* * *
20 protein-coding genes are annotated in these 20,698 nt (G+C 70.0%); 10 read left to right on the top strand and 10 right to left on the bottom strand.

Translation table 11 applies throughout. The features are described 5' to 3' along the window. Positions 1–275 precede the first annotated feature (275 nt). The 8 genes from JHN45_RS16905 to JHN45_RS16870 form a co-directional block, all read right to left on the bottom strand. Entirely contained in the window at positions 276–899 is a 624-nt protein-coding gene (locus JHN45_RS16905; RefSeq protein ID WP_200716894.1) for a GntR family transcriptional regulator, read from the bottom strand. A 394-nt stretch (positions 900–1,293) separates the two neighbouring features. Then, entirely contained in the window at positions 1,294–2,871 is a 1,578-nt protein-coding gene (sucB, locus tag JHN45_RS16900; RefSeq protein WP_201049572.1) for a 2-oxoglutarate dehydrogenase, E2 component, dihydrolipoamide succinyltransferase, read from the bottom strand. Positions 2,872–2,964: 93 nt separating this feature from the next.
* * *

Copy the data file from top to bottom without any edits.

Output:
20 protein-coding genes are annotated in these 20,698 nt (G+C 70.0%); 10 read left to right on the top strand and 10 right to left on the bottom strand.

Translation table 11 applies throughout. The features are described 5' to 3' along the window. Positions 1–275 precede the first annotated feature (275 nt). The 8 genes from JHN45_RS16905 to JHN45_RS16870 form a co-directional block, all read right to left on the bottom strand. Entirely contained in the window at positions 276–899 is a 624-nt protein-coding gene (locus JHN45_RS16905; RefSeq protein ID WP_200716894.1) for a GntR family transcriptional regulator, read from the bottom strand. A 394-nt stretch (positions 900–1,293) separates the two neighbouring features. Then, entirely contained in the window at positions 1,294–2,871 is a 1,578-nt protein-coding gene (sucB, locus tag JHN45_RS16900; RefSeq protein WP_201049572.1) for a 2-oxoglutarate dehydrogenase, E2 component, dihydrolipoamide succinyltransferase, read from the bottom strand. Positions 2,872–2,964: 93 nt separating this feature from the next.